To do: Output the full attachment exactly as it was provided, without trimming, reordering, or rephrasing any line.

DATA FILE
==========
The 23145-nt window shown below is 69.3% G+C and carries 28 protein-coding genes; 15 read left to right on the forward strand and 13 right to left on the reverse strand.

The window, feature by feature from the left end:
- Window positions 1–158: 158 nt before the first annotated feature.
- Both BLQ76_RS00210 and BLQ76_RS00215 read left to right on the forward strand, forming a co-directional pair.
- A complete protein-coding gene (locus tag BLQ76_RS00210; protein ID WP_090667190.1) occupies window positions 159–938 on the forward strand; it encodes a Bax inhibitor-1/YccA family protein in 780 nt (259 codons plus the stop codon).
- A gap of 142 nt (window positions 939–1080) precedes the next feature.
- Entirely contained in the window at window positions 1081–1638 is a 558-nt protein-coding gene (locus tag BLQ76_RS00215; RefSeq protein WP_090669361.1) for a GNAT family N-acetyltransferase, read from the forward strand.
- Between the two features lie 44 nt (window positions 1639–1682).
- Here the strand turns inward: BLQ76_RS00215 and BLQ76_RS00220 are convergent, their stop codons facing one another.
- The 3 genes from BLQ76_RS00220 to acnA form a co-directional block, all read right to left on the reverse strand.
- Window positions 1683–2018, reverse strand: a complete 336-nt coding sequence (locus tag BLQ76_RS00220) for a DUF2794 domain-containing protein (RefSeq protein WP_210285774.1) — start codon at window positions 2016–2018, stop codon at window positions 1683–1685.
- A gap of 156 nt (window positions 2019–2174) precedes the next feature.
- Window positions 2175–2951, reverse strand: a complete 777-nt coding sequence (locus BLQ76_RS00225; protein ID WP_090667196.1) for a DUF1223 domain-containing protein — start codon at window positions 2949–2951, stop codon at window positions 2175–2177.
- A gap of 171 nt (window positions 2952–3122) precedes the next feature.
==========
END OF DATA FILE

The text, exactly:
The 23145-nt window shown below is 69.3% G+C and carries 28 protein-coding genes; 15 read left to right on the forward strand and 13 right to left on the reverse strand.

The window, feature by feature from the left end:
- Window positions 1–158: 158 nt before the first annotated feature.
- Both BLQ76_RS00210 and BLQ76_RS00215 read left to right on the forward strand, forming a co-directional pair.
- A complete protein-coding gene (locus tag BLQ76_RS00210; protein ID WP_090667190.1) occupies window positions 159–938 on the forward strand; it encodes a Bax inhibitor-1/YccA family protein in 780 nt (259 codons plus the stop codon).
- A gap of 142 nt (window positions 939–1080) precedes the next feature.
- Entirely contained in the window at window positions 1081–1638 is a 558-nt protein-coding gene (locus tag BLQ76_RS00215; RefSeq protein WP_090669361.1) for a GNAT family N-acetyltransferase, read from the forward strand.
- Between the two features lie 44 nt (window positions 1639–1682).
- Here the strand turns inward: BLQ76_RS00215 and BLQ76_RS00220 are convergent, their stop codons facing one another.
- The 3 genes from BLQ76_RS00220 to acnA form a co-directional block, all read right to left on the reverse strand.
- Window positions 1683–2018, reverse strand: a complete 336-nt coding sequence (locus tag BLQ76_RS00220) for a DUF2794 domain-containing protein (RefSeq protein WP_210285774.1) — start codon at window positions 2016–2018, stop codon at window positions 1683–1685.
- A gap of 156 nt (window positions 2019–2174) precedes the next feature.
- Window positions 2175–2951, reverse strand: a complete 777-nt coding sequence (locus BLQ76_RS00225; protein ID WP_090667196.1) for a DUF1223 domain-containing protein — start codon at window positions 2949–2951, stop codon at window positions 2175–2177.
- A gap of 171 nt (window positions 2952–3122) precedes the next feature.